Do you have any thoughts on this matter, and what I might be missing?

Thank you for your thoughts!


His response?

Hi Drew: You are right — there is no 100% certainty that food products are not tampered. Blockchain deployment in food supply chain may increase the costs of engaging in fraudulent activities. Combining with other technologies such as AI, robust QR codes might help . . . . Other benefits of blockchain may include brand reputation (consumers’ better perception of the brand), efficiency, speed, reliability and reduction in paperwork with digitization.

Who cares if the food is tampered with? Blockchain is good for consumer brand perception. Makes sense. </sarcasm>

This stuff is all over the place:

“…the ledger is considered immune to tampering.”

But what about those boxes?

Blockchain is useful for a few things, but its true and original value proposition is in the protection of digital things that need to pass from entity to entity. Bitcoin? Of course. Food? Not so much.

None of this even takes into account people’s misunderstanding of how much power blockchain takes to do what it does.

Thankfully, Seth did that.

Do you have stories about people employing blockchain in senseless ways, guided by their misunderstanding of it all? Join the discussion at the links below.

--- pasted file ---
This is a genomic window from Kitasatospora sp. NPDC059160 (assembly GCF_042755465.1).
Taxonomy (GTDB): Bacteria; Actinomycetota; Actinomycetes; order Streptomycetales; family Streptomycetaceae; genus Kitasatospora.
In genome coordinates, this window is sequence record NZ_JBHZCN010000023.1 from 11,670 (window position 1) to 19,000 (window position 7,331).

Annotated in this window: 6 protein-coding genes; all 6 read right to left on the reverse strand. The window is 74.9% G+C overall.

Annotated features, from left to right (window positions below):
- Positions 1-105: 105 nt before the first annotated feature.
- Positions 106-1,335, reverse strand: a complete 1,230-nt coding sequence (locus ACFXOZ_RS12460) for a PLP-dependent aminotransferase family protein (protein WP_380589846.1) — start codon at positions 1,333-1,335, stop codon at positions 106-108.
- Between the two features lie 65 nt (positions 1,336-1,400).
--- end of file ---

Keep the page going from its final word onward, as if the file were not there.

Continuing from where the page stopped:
April 5, 2021 update: More bunk.

January 19, 2022 update:

May 17, 2022 update: People are catching on.

June 7, 2022 update: More bunk.

June 28, 2022 update: A great exposé on the bunk.

November 8, 2022 update: Could this be any more obvious?

December 2, 2022 update:

May 20, 2023 update: The Price of Crypto.

September 24, 2023 update: NFTs are officially bullshit.

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Agility Scrum

Simon Kneafsey’s Scrum 1-Pager

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Simon Kneafsey of recently introduced a marvelous “Simple Guide To Scrum – 1 Pager” on

This is something that you could put in a breakroom, and most anyone in your business would be enlightened after merely one cup of coffee. Great things come in small packages, indeed. It’s so succinct that it made a pet peeve of mine more obvious: the use of the term “Developer.” When I teach Scrum to cross-functional teams of businesspeople, I substitute “Implementors” for “Developers.” It’s simply more relatable, in my experience.

Lucky for me, Simon licensed his work in a way that allows derivative work. I made a non-software version of the 1-pager for you to download and enjoy.

If your Scrum practice is software-focused, Simon’s original is still perfect!